His anguish apparent, the father of Anwar al-Awlaki told CNN that his son is not a member of al Qaeda and is not hiding out with terrorists in southern Yemen.

"I am now afraid of what they will do with my son, he's not Osama Bin Laden, they want to make something out of him that he's not," said Dr. Nasser al-Awlaki, the father of American-born Islamic cleric Anwar al-Awlaki. . . .

"I will do my best to convince my son to do this (surrender), to come back but they are not giving me time, they want to kill my son. How can the American government kill one of their own citizens? This is a legal issue that needs to be answered," he said.

"If they give me time I can have some contact with my son but the problem is they are not giving me time," he said.

Who knows what the truth is here? That's why we have what are called "trials" -- or at least some process -- before we assume that government accusations are true and then mete out punishment accordingly. As Marcy Wheeler notes, the U.S. Government has not only repeatedly made false accusations of Terrorism against foreign nationals in the past, but against U.S. citizens as well. She observes: "I guess the tenuousness of those ties don’t really matter, when the President can dial up the assassination of an American citizen."

A 1981 Executive Order signed by Ronald Reagan provides: "No person employed by or acting on behalf of the United States Government shall engage in, or conspire to engage in, assassination." Before the Geneva Conventions were first enacted, Abraham Lincoln -- in the middle of the Civil War -- directed Francis Lieber to articulate rules of conduct for war, and those were then incorporated into General Order 100, signed by Lincoln in April, 1863. Here is part of what it provided, in Section IX, entitled "Assassinations":

The law of war does not allow proclaiming either an individual belonging to the hostile army, or a citizen, or a subject of the hostile government, an outlaw, who may be slain without trial by any captor, any more than the modern law of peace allows such intentional outlawry; on the contrary, it abhors such outrage. The sternest retaliation should follow the murder committed in consequence of such proclamation, made by whatever authority. Civilized nations look with horror upon offers of rewards for the assassination of enemies as relapses into barbarism.

Can anyone remotely reconcile that righteous proclamation with what the Obama administration is doing? And more generally, what legal basis exists for the President to unilaterally compile hit lists of American citizens he wants to be killed?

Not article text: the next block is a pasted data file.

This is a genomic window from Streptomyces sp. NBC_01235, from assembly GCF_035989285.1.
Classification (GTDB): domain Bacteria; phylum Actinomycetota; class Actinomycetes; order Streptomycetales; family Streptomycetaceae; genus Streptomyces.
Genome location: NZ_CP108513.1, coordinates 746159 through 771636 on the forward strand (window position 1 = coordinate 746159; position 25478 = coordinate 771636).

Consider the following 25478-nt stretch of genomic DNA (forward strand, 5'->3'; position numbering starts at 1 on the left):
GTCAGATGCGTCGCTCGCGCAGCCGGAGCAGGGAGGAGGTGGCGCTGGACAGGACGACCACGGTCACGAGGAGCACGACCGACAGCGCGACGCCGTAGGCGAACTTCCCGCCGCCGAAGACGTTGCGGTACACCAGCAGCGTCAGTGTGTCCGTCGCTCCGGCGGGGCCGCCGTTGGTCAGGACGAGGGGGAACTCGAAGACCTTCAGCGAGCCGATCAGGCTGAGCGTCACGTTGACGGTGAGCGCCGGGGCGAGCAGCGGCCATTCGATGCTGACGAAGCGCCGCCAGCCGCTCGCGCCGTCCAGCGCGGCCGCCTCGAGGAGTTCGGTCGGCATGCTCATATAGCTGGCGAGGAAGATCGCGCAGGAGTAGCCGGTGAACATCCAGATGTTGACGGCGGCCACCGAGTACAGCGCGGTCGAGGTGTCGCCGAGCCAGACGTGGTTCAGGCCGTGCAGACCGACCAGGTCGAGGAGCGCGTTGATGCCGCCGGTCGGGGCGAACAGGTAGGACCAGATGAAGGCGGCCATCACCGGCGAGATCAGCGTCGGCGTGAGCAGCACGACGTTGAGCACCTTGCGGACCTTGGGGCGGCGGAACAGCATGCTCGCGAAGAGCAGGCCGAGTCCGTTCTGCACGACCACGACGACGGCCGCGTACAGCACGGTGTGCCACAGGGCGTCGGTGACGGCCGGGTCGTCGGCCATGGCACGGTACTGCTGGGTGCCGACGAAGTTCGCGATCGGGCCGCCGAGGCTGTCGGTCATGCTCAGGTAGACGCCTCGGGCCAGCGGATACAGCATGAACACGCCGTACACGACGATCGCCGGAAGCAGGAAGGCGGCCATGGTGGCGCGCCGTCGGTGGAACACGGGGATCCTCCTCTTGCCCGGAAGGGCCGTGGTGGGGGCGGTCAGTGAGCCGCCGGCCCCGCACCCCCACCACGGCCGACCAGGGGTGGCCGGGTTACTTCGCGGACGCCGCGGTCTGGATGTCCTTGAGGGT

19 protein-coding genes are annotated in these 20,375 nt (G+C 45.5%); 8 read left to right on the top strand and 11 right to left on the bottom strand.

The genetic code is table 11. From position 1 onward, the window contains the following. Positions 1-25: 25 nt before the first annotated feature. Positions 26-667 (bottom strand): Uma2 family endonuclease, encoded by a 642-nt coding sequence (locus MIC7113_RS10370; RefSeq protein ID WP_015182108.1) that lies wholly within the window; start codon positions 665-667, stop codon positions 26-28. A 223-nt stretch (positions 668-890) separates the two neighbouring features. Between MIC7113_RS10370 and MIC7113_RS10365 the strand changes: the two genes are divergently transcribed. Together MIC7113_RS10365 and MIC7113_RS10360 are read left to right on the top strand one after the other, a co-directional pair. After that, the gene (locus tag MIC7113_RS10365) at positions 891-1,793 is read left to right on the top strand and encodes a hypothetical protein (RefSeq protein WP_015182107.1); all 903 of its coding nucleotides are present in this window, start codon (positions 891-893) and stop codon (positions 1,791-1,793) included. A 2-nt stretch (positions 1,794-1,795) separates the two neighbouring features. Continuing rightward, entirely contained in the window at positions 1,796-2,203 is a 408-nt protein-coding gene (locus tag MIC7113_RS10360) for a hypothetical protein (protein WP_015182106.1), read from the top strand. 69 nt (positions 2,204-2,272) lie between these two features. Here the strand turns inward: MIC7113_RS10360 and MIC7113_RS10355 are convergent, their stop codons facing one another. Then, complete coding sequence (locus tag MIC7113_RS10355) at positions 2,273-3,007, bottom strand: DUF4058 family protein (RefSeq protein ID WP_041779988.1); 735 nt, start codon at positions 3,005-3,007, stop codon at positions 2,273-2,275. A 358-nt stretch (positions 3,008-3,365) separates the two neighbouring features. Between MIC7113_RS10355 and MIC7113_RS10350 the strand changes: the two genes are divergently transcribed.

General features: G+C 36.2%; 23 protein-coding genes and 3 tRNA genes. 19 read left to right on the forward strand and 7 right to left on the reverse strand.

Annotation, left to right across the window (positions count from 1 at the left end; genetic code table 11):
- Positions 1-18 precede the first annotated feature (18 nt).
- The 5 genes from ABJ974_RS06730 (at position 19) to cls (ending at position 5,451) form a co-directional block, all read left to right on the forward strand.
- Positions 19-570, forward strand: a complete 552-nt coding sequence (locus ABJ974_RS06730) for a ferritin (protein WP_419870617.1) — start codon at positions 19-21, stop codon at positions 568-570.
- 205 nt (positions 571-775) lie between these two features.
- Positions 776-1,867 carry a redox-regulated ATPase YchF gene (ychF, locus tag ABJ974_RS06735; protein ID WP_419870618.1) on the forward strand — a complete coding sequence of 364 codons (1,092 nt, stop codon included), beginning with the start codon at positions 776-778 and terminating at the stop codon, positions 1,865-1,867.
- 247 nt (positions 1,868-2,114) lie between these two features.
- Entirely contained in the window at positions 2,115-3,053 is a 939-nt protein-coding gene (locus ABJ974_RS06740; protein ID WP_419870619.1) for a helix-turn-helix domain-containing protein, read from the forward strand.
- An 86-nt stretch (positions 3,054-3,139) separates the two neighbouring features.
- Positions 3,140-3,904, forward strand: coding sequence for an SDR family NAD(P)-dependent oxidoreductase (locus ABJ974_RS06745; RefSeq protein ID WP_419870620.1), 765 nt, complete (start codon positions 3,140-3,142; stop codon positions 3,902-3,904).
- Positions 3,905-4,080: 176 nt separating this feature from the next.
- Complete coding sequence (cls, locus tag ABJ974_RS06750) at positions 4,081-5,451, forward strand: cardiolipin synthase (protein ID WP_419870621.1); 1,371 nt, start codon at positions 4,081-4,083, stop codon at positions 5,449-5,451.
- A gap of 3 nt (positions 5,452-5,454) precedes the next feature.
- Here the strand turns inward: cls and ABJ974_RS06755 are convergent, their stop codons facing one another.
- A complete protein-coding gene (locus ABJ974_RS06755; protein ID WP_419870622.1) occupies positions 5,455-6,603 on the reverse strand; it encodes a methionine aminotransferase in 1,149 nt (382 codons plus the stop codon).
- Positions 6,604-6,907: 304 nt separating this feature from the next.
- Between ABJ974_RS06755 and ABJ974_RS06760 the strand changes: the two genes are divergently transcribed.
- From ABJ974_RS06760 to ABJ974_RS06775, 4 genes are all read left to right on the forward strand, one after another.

What's most striking of all is that it was recently revealed that, in Afghanistan, the U.S. had compiled a "hit list" of Afghan citizens it suspects of being drug traffickers or somehow associated with the Taliban, in order to target them for assassination. When that hit list was revealed, Afghan officials "fiercely" objected on the ground that it violates due process and undermines the rule of law to murder people without trials:

Gen. Mohammad Daud Daud, Afghanistan's deputy interior minister for counternarcotics efforts, praised U.S. and British special forces for their help recently in destroying drug labs and stashes of opium. But he said he worried that foreign troops would now act on their own to kill suspected drug lords, based on secret evidence, instead of handing them over for trial.

"They should respect our law, our constitution and our legal codes," Daud said. "We have a commitment to arrest these people on our own" . . . .

Ali Ahmad Jalali, a former Afghan interior minister, said that he had long urged the Pentagon and its NATO allies to crack down on drug smugglers and suppliers, and that he was glad that the military alliance had finally agreed to provide operational support for Afghan counternarcotics agents. But he said foreign troops needed to avoid the temptation to hunt down and kill traffickers on their own.

"There is a constitutional problem here. A person is innocent unless proven guilty," he said. "If you go off to kill or capture them, how do you prove that they are really guilty in terms of legal process?" . . .

So we're in Afghanistan to teach them about democracy, the rule of law, and basic precepts of Western justice. Meanwhile, Afghan officials vehemently object to the lawless, due-process-free assassination "hit list" of their citizens based on the unchecked say-so of the U.S. Government, and have to lecture us on the rule of law and Constitutional constraints. By stark contrast, our own Government, our media and our citizenry appear to find nothing wrong whatsoever with lawless assassinations aimed at our own citizens. And the most glaring question for those who critized Bush/Cheney detention policies but want to defend this: how could anyone possibly object to imprisoning foreign nationals without charges or due process at Guantanamo while approving of the assassination of U.S. citizens without any charges or due process?

UPDATE: In comments, sysprog documents the numerous countries condemned in 2009 by the U.S. State Department for "extra-judicial killings." I trust that it goes without saying that it's different (and better) when we do it than when They do it, because we're different (and better), but it still seems worth noting.